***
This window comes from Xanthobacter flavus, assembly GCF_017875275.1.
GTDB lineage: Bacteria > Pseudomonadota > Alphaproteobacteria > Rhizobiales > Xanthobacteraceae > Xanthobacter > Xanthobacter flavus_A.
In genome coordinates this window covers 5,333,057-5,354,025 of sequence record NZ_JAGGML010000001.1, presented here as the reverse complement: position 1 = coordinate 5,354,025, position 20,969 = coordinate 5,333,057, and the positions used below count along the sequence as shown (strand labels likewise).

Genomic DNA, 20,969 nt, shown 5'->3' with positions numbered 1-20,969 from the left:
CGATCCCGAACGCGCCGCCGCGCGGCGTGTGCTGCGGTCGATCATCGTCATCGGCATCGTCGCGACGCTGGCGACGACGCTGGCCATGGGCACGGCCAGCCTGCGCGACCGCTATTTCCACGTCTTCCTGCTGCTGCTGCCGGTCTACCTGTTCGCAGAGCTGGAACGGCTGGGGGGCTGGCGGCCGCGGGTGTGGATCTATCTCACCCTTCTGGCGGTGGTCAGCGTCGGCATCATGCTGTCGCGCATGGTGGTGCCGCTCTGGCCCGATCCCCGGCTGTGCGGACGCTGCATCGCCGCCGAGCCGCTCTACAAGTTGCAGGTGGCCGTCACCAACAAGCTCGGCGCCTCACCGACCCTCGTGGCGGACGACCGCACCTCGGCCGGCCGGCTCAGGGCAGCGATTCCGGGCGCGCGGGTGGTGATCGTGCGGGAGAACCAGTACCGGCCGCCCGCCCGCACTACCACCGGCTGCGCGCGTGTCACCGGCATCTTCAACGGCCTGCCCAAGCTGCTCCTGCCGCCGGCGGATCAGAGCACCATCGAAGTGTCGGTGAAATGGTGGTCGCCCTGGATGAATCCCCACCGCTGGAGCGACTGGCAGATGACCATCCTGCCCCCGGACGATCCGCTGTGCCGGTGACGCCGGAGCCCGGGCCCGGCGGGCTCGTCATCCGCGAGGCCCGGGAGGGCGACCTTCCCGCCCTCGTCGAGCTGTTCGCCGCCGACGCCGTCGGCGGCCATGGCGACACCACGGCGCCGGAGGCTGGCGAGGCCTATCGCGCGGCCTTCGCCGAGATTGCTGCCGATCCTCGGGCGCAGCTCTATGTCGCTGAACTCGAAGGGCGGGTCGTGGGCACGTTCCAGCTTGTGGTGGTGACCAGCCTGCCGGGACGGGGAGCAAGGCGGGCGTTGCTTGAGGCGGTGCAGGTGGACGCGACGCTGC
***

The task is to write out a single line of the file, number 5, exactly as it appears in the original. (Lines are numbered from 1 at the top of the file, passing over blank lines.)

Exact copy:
CGATCCCGAACGCGCCGCCGCGCGGCGTGTGCTGCGGTCGATCATCGTCATCGGCATCGTCGCGACGCTGGCGACGACGCTGGCCATGGGCACGGCCAGCCTGCGCGACCGCTATTTCCACGTCTTCCTGCTGCTGCTGCCGGTCTACCTGTTCGCAGAGCTGGAACGGCTGGGGGGCTGGCGGCCGCGGGTGTGGATCTATCTCACCCTTCTGGCGGTGGTCAGCGTCGGCATCATGCTGTCGCGCATGGTGGTGCCGCTCTGGCCCGATCCCCGGCTGTGCGGACGCTGCATCGCCGCCGAGCCGCTCTACAAGTTGCAGGTGGCCGTCACCAACAAGCTCGGCGCCTCACCGACCCTCGTGGCGGACGACCGCACCTCGGCCGGCCGGCTCAGGGCAGCGATTCCGGGCGCGCGGGTGGTGATCGTGCGGGAGAACCAGTACCGGCCGCCCGCCCGCACTACCACCGGCTGCGCGCGTGTCACCGGCATCTTCAACGGCCTGCCCAAGCTGCTCCTGCCGCCGGCGGATCAGAGCACCATCGAAGTGTCGGTGAAATGGTGGTCGCCCTGGATGAATCCCCACCGCTGGAGCGACTGGCAGATGACCATCCTGCCCCCGGACGATCCGCTGTGCCGGTGACGCCGGAGCCCGGGCCCGGCGGGCTCGTCATCCGCGAGGCCCGGGAGGGCGACCTTCCCGCCCTCGTCGAGCTGTTCGCCGCCGACGCCGTCGGCGGCCATGGCGACACCACGGCGCCGGAGGCTGGCGAGGCCTATCGCGCGGCCTTCGCCGAGATTGCTGCCGATCCTCGGGCGCAGCTCTATGTCGCTGAACTCGAAGGGCGGGTCGTGGGCACGTTCCAGCTTGTGGTGGTGACCAGCCTGCCGGGACGGGGAGCAAGGCGGGCGTTGCTTGAGGCGGTGCAGGTGGACGCGACGCTGC